What life is like as a Flying Doctor nurse
IT’S a job nurses describe as unpredictable.
Royal Flying Doctors Service nurse Louise Burton said it’s one of the reasons she loves it.
“Everyday I got to work and don’t know what I’ll be doing, you just have no idea what will come through,” she said.
“It’s not uncommon for us to move five to seven patients in a 12 hour shift.”
Louise has been a nurse with the RFDS for 20 years and has worked in every base around Queensland.
“At the moment I work from the Brisbane base, but I started out at the Mount Isa one,” she said.
“I’d already been nursing for about 10 years before that.
“I honestly couldn’t imagine what our health services would be like without the RFDS, we can move 32 patients every 24 hours which is quite an incredible amount.
“Without it, so many people would be left in quite the predicament, it’s an essential service.”
She said nurses need to be quite skilled in different areas to gets a job with the RFDS.
“Nurses need to have emergency department experience, be qualified in midwifery and also three to five years of post-graduate experience,” she said.
“We can be thrown into any kind of situation so it’s important for them to have a wide range of skills to apply to whatever comes at us.”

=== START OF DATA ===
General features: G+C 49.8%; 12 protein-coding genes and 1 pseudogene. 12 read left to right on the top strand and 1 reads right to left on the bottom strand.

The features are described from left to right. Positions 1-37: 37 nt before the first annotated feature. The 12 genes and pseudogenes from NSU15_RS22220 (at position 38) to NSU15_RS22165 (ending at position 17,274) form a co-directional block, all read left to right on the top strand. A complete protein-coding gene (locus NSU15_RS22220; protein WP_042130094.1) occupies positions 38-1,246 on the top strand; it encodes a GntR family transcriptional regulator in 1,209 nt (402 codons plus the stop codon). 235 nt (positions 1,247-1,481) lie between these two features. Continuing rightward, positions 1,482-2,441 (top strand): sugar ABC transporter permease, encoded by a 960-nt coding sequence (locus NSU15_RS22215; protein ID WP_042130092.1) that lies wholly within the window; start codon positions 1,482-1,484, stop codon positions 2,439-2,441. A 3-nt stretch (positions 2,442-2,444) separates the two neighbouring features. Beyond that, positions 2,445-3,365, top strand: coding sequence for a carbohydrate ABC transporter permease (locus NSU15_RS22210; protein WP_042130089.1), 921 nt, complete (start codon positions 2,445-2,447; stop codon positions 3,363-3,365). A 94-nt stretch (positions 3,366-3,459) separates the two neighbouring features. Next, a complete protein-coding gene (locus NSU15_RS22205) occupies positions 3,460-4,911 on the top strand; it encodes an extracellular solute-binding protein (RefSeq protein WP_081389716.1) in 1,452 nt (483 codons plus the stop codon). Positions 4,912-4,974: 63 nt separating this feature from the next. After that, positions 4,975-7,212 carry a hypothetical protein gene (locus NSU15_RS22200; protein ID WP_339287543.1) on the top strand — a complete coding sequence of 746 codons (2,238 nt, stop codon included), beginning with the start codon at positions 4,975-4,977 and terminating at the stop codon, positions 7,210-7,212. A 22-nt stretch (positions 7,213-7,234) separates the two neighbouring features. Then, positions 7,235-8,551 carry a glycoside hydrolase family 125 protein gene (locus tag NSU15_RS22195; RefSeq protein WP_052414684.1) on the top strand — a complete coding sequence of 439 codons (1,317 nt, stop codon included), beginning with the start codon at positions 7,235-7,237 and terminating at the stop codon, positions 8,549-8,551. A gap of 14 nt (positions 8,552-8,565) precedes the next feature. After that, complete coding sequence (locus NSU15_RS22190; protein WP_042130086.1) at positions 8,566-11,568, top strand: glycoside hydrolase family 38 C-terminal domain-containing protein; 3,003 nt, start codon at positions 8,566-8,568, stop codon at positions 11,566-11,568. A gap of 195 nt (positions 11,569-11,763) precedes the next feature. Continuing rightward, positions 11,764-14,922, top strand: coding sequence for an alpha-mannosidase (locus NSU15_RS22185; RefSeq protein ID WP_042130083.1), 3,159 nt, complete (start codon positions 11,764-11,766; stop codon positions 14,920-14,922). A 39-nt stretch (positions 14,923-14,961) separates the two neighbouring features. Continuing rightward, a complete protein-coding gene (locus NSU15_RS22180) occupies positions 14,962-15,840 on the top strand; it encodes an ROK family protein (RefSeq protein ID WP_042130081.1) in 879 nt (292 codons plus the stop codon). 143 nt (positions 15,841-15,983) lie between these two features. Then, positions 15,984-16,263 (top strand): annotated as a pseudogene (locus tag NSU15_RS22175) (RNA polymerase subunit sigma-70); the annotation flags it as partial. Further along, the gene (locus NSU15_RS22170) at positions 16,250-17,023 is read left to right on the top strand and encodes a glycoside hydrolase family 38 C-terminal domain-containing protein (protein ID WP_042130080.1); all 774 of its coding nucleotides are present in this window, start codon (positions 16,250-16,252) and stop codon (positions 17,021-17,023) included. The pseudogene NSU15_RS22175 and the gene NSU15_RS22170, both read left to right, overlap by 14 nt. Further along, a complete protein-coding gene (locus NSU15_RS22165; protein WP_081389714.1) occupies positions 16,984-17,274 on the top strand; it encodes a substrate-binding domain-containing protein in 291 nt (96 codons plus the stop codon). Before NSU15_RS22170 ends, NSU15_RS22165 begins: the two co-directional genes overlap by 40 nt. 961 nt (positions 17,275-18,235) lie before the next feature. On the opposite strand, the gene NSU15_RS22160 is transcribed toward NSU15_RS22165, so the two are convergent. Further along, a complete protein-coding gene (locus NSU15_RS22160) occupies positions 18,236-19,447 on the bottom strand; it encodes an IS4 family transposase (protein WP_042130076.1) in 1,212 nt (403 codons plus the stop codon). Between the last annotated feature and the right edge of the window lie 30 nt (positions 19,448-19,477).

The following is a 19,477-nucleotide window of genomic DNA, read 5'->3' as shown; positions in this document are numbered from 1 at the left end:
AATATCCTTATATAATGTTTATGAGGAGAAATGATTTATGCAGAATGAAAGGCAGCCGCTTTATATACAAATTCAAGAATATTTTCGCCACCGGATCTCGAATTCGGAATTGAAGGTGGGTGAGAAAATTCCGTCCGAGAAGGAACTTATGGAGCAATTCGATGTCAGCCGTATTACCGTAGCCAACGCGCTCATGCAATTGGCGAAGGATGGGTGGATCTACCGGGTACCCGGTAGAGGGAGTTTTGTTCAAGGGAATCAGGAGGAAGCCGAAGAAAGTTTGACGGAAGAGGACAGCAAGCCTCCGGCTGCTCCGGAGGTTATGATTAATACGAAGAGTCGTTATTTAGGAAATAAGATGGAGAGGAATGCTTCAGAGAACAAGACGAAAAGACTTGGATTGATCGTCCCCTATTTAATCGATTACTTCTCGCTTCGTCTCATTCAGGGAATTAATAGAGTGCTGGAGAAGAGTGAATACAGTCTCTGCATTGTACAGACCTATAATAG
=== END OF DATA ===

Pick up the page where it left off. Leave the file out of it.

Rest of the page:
Every year the RFDS open applications for midwifery scholarships which offers a position with the organisation at the end of the program.
“Midwifery probably makes up about seven per cent of our work load, but it’s still a very significant percentage we feel is important,” she said.
“We try very hard not to deliver babies in the air, but we do move a significant amount of obstetric ladies.
“Back in the tertiary centres we move a lot of the newborn babies that have perhaps been brought down in utero at 32 weeks because mum’s gone into premature labour.
“They might be moved to a centre to be looked after for some time to be monitored and if they have to deliver the baby they’ll be kept in the centre and we’ll taken them back when they’re ready to go.” Louise said the scholarships are extremely beneficial to anyone studying midwifery.
“It’s gone from being a hospital-based course to a university course so nurses have had to leave or go somewhere else to be able to do it and that can cost quite a bit,” she said.
“This scholarship is allowing students to have the funds to help ease the financial burden.
Louise is encouraging anyone interested to enrol for the scholarship.
“You can do the scholarship in any state it’s not just limited to Queensland,” she said.
“We require applicants to have three to five years
NURSING SKILLS: Louise Burton has been with the RFDS for 20 years and said they never know what their shift will bring, which is why their nurses need to be highly skilled. PHOTO: CONTRIBUTEDexperience in critical care, be a registered nurse with the Australian Health Practitioner Regulation Agency and be enrolled of accepted into a midwifery course.“This year we actually have three scholarships instead of just one because we’ve received support.” To apply for the 2019/2020 midwifery scholarships visit careers.rfdsqld.com.au.Applications close on Friday, November 30.